OWOSSO CITY MANAGER NATHAN HENNE (far right) offered council a presentation on recreational marijuana facility licensing to help formulate conversation on the issue.
(Independent Photo/Karen Mead-Elford)
by Karen Mead-Elford, co-editor
During the regular Owosso City Council meeting on Monday, Sept. 16, City Manager Nathan Henne offered a presentation, leading to a discussion, on recreational marijuana facility licensing. With medical marijuana licensing already established, 58 percent of Owosso voters approved passing recreational marijuana in November 2018, leading to the city moratorium passed last winter to allow LARA to formulate licensing rules at the state level. The city moratorium expires on Tuesday, Dec. 17, so council needed to have an understanding of the LARA rules before either pushing the moratorium deadline back or deciding on the details allowing recreational marijuana businesses in the city. Henne offered council insight on the licensing regulations to open the discussion. Municipalities must make a decision or state law will automatically do so, minus caps or possibly important zoning guidelines.
Council opted to have Henne move toward offering dates for a public forum on the issue. LARA released the emergency rules for recreational marijuana facility licensing in July. Henne stated that he believes that other cities and townships are “waiting for what the Owossos of the world will do.”
The LARA rules create 10 licenses for “Grower, Processor, Transporter, Provisioning Center, Safety Comp” with a new addition for event organizers and/or mircrobusinesses. In short, microbusinesses would allow for up to 150 plants with retail sales of marijuana to people and not just to businesses. Marijuana event organizers would be allowed temporary sale and/or product consumption at special events. More details on LARA licensing is available at www.michigan.gov.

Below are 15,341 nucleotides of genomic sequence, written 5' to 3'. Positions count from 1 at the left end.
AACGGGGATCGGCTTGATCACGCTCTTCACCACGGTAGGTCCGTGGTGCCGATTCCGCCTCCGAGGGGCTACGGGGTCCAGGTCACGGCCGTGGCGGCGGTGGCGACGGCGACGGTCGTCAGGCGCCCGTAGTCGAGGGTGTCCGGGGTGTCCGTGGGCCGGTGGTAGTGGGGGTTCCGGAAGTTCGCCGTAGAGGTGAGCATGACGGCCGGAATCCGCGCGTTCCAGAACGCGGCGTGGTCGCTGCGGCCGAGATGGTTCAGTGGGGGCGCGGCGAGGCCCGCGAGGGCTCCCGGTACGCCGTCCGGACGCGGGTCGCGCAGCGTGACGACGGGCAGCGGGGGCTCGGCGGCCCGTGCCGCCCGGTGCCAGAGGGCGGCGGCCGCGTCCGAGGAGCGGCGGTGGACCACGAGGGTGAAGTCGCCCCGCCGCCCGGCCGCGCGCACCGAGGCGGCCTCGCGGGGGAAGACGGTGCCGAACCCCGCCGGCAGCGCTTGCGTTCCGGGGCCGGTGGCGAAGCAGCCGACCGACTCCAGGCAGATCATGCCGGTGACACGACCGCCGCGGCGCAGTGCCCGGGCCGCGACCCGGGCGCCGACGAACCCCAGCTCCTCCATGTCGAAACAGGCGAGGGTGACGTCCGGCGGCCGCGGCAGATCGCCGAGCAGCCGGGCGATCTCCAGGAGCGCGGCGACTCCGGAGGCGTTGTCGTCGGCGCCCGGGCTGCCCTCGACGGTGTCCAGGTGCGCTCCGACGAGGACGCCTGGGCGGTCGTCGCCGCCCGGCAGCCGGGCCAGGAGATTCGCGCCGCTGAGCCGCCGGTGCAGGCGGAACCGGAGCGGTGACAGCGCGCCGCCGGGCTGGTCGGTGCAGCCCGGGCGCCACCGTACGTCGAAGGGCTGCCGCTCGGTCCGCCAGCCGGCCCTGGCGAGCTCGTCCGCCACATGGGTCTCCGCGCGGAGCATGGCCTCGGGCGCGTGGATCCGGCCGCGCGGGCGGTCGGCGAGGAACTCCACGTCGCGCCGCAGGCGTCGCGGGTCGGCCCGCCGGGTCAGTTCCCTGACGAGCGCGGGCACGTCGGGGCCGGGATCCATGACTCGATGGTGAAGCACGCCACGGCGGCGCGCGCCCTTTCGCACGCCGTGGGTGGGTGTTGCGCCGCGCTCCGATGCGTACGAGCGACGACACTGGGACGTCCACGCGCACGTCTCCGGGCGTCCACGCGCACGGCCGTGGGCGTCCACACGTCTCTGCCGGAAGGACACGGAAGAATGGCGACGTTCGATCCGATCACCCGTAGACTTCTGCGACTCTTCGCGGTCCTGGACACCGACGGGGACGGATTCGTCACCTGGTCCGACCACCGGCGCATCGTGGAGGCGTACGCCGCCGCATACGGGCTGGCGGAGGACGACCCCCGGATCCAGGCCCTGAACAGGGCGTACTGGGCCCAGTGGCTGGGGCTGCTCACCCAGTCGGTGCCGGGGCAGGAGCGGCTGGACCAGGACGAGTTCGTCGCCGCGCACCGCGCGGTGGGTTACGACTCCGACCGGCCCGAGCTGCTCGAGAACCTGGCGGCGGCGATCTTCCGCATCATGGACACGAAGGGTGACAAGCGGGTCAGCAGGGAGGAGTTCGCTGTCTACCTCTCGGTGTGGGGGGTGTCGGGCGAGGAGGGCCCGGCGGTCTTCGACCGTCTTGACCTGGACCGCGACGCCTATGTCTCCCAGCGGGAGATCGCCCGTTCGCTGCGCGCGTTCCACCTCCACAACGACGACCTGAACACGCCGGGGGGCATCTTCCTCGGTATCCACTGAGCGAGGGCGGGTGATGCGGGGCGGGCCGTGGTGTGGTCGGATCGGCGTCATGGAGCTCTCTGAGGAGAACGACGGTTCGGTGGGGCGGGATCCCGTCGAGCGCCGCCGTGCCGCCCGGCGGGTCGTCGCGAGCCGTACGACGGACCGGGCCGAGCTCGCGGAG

Mayor Chris Eveleth proposed allowing planning commission to look at the issue. Henne shared he thinks most of the decisions will fall to council. Council member Janae Fear, who serves on the planning commission and has previous involvement outlining the medical marijuana language, said she believes it would take considerable time to formulate sensible decisions – pushing the moratorium back.
Henne will likely offer council dates for a public forum at the October meeting.
There are currently no operational medical marijuana provisioning centers in Owosso, though four are allowed. Regarding recreational marijuana, the council decided in May to amend the city ordinance related to the consumption of marijuana in public places – or public use of recreational marijuana – to “reflect changes in state law.” The amended ordinance is available via the city clerk’s office at Owosso City Hall.
Other items addressed in the meeting, all of them approved, included miscellaneous water policy and service charge changes. Council member Lori Bailey wanted to be certain it was clear the changes will not affect homeowners. Community Development Block Grant Program (CDBG) policy requirements, as required by state law, were accepted in order for the city to remain eligible for further grant funding. The Downtown Revolving Loan Program Manual now will include changes for capital costs for small businesses “as an eligible project type. Also, the “5th-Monday Meeting,” scheduled for Monday, Sept. 30, will focus on solid waste removal and possible curbside recycling – topics suggested in a special goal-setting meeting in February.